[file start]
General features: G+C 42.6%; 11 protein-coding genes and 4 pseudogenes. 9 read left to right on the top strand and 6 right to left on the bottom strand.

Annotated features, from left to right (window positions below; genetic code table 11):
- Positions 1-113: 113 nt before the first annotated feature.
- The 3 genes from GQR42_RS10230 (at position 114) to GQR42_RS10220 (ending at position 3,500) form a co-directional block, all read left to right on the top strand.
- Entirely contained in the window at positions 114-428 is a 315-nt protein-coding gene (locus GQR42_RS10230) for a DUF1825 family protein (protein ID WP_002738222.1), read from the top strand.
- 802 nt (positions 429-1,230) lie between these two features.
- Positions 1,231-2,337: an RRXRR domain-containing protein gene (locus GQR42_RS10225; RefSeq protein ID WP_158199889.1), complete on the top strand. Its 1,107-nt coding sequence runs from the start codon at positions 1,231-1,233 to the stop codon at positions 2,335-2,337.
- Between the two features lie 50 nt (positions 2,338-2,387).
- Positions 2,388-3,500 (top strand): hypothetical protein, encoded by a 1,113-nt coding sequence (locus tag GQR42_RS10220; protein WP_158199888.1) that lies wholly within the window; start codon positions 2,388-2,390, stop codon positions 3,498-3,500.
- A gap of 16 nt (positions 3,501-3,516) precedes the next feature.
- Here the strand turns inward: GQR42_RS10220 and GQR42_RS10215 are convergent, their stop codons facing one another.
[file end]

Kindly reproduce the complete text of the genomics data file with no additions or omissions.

General features: G+C 42.6%; 11 protein-coding genes and 4 pseudogenes. 9 read left to right on the top strand and 6 right to left on the bottom strand.

Annotated features, from left to right (window positions below; genetic code table 11):
- Positions 1-113: 113 nt before the first annotated feature.
- The 3 genes from GQR42_RS10230 (at position 114) to GQR42_RS10220 (ending at position 3,500) form a co-directional block, all read left to right on the top strand.
- Entirely contained in the window at positions 114-428 is a 315-nt protein-coding gene (locus GQR42_RS10230) for a DUF1825 family protein (protein ID WP_002738222.1), read from the top strand.
- 802 nt (positions 429-1,230) lie between these two features.
- Positions 1,231-2,337: an RRXRR domain-containing protein gene (locus GQR42_RS10225; RefSeq protein ID WP_158199889.1), complete on the top strand. Its 1,107-nt coding sequence runs from the start codon at positions 1,231-1,233 to the stop codon at positions 2,335-2,337.
- Between the two features lie 50 nt (positions 2,338-2,387).
- Positions 2,388-3,500 (top strand): hypothetical protein, encoded by a 1,113-nt coding sequence (locus tag GQR42_RS10220; protein WP_158199888.1) that lies wholly within the window; start codon positions 2,388-2,390, stop codon positions 3,498-3,500.
- A gap of 16 nt (positions 3,501-3,516) precedes the next feature.
- Here the strand turns inward: GQR42_RS10220 and GQR42_RS10215 are convergent, their stop codons facing one another.